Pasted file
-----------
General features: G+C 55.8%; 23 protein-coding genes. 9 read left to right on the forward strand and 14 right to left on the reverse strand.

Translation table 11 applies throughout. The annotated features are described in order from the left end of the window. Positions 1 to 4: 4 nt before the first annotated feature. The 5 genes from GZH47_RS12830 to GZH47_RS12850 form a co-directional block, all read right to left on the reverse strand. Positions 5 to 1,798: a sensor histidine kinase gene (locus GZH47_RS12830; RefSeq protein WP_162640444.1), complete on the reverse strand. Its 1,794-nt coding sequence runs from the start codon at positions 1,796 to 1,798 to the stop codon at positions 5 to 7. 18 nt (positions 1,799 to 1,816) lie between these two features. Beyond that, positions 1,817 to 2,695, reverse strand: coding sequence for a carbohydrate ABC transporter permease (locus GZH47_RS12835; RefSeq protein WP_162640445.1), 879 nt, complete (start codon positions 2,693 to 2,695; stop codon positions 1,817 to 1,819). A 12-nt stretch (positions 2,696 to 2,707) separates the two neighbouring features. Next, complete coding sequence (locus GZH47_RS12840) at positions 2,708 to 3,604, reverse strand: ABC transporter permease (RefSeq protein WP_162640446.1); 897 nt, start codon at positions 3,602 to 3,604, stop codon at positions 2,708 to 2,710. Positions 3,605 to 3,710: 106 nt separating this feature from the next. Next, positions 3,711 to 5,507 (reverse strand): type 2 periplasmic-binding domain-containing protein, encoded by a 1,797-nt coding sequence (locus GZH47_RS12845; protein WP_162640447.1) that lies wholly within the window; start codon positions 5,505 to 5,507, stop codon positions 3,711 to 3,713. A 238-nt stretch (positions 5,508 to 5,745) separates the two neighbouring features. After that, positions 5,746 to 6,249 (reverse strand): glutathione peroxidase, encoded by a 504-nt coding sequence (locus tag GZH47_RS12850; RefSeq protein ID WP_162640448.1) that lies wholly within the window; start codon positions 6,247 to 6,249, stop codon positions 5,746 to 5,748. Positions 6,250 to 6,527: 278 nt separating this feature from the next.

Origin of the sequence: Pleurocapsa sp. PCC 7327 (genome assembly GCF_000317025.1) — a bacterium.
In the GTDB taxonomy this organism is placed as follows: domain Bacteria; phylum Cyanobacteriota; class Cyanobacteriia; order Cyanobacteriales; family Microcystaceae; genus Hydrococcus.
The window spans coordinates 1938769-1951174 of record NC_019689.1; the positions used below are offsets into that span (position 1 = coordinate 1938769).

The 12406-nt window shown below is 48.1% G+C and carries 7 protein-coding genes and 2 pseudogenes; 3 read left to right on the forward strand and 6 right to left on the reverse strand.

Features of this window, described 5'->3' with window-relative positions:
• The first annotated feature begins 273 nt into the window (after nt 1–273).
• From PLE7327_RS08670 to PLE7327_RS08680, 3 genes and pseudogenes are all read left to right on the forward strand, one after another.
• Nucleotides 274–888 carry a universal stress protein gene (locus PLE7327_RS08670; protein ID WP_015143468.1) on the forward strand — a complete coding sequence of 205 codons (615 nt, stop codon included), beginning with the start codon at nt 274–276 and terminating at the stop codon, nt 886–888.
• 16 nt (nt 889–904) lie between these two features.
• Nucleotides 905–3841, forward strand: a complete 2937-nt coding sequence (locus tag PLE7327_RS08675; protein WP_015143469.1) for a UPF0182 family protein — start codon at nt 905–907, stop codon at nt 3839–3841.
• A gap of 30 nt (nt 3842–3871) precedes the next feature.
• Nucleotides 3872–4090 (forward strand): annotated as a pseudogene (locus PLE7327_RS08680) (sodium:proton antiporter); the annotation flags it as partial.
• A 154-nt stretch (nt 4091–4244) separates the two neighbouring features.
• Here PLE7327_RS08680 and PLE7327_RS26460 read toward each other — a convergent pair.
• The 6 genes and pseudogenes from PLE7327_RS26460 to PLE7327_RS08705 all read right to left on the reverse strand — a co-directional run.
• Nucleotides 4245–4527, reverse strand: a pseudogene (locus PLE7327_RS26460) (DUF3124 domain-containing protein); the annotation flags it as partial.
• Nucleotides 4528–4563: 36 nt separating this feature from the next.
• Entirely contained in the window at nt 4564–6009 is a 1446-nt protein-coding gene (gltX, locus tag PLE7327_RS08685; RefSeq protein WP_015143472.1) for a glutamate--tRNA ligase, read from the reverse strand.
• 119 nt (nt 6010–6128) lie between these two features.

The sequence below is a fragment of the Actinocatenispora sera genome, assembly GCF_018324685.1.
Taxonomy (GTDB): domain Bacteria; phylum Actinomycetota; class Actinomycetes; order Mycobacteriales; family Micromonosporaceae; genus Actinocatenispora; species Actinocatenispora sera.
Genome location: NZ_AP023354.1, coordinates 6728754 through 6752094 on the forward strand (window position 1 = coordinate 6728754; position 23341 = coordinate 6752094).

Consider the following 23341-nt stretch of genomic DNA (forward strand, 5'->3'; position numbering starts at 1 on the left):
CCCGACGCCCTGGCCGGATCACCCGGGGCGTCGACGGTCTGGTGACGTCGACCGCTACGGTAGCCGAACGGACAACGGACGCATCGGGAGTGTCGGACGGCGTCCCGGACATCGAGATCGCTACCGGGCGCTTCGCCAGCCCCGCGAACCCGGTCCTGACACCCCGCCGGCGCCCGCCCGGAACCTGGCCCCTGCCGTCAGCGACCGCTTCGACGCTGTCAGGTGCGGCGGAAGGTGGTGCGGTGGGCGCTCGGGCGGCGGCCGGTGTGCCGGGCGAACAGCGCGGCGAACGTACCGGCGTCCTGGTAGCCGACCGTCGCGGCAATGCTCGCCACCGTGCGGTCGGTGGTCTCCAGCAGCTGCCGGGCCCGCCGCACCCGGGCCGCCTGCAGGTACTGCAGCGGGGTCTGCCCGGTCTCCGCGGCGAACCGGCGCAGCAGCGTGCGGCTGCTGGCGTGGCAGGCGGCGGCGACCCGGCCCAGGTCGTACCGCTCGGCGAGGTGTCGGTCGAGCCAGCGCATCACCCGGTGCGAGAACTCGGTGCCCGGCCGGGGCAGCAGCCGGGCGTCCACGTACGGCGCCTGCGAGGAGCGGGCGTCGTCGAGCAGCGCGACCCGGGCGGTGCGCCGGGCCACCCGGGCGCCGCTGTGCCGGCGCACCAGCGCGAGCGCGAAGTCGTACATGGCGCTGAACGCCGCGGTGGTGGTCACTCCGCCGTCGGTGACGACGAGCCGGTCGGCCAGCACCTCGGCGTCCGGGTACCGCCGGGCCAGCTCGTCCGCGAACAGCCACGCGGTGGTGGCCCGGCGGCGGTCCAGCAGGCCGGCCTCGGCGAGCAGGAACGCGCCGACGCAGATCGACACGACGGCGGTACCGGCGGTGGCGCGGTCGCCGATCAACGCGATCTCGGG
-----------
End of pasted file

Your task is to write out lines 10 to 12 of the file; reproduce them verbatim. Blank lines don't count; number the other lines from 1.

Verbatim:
• Nucleotides 274–888 carry a universal stress protein gene (locus PLE7327_RS08670; protein ID WP_015143468.1) on the forward strand — a complete coding sequence of 205 codons (615 nt, stop codon included), beginning with the start codon at nt 274–276 and terminating at the stop codon, nt 886–888.
• 16 nt (nt 889–904) lie between these two features.
• Nucleotides 905–3841, forward strand: a complete 2937-nt coding sequence (locus tag PLE7327_RS08675; protein WP_015143469.1) for a UPF0182 family protein — start codon at nt 905–907, stop codon at nt 3839–3841.